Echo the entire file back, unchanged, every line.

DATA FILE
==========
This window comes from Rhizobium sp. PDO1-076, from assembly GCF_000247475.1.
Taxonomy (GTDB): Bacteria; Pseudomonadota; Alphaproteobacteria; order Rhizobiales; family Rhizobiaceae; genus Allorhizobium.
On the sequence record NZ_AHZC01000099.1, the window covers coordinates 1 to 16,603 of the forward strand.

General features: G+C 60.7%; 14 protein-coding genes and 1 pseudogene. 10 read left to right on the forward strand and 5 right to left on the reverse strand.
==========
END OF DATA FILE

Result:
This window comes from Rhizobium sp. PDO1-076, from assembly GCF_000247475.1.
Taxonomy (GTDB): Bacteria; Pseudomonadota; Alphaproteobacteria; order Rhizobiales; family Rhizobiaceae; genus Allorhizobium.
On the sequence record NZ_AHZC01000099.1, the window covers coordinates 1 to 16,603 of the forward strand.

General features: G+C 60.7%; 14 protein-coding genes and 1 pseudogene. 10 read left to right on the forward strand and 5 right to left on the reverse strand.